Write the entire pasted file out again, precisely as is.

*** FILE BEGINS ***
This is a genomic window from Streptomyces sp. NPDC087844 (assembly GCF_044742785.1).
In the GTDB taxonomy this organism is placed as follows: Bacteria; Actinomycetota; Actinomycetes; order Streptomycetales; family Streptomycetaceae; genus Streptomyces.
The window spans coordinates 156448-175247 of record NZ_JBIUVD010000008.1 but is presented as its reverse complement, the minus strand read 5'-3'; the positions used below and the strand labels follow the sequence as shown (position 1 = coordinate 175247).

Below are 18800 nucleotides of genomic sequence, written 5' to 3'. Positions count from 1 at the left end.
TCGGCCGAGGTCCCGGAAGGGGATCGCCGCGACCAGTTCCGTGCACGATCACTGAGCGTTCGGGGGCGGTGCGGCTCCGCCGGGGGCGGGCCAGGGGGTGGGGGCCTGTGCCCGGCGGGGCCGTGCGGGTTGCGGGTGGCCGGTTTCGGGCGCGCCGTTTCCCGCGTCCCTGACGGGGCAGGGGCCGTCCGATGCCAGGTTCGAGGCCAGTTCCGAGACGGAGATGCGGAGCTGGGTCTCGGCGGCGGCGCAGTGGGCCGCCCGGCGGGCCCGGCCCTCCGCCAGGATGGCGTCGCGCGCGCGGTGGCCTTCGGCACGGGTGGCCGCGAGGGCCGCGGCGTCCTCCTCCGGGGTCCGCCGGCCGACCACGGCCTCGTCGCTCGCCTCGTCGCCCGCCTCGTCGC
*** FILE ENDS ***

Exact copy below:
This is a genomic window from Streptomyces sp. NPDC087844 (assembly GCF_044742785.1).
In the GTDB taxonomy this organism is placed as follows: Bacteria; Actinomycetota; Actinomycetes; order Streptomycetales; family Streptomycetaceae; genus Streptomyces.
The window spans coordinates 156448-175247 of record NZ_JBIUVD010000008.1 but is presented as its reverse complement, the minus strand read 5'-3'; the positions used below and the strand labels follow the sequence as shown (position 1 = coordinate 175247).

Below are 18800 nucleotides of genomic sequence, written 5' to 3'. Positions count from 1 at the left end.
TCGGCCGAGGTCCCGGAAGGGGATCGCCGCGACCAGTTCCGTGCACGATCACTGAGCGTTCGGGGGCGGTGCGGCTCCGCCGGGGGCGGGCCAGGGGGTGGGGGCCTGTGCCCGGCGGGGCCGTGCGGGTTGCGGGTGGCCGGTTTCGGGCGCGCCGTTTCCCGCGTCCCTGACGGGGCAGGGGCCGTCCGATGCCAGGTTCGAGGCCAGTTCCGAGACGGAGATGCGGAGCTGGGTCTCGGCGGCGGCGCAGTGGGCCGCCCGGCGGGCCCGGCCCTCCGCCAGGATGGCGTCGCGCGCGCGGTGGCCTTCGGCACGGGTGGCCGCGAGGGCCGCGGCGTCCTCCTCCGGGGTCCGCCGGCCGACCACGGCCTCGTCGCTCGCCTCGTCGCCCGCCTCGTCGC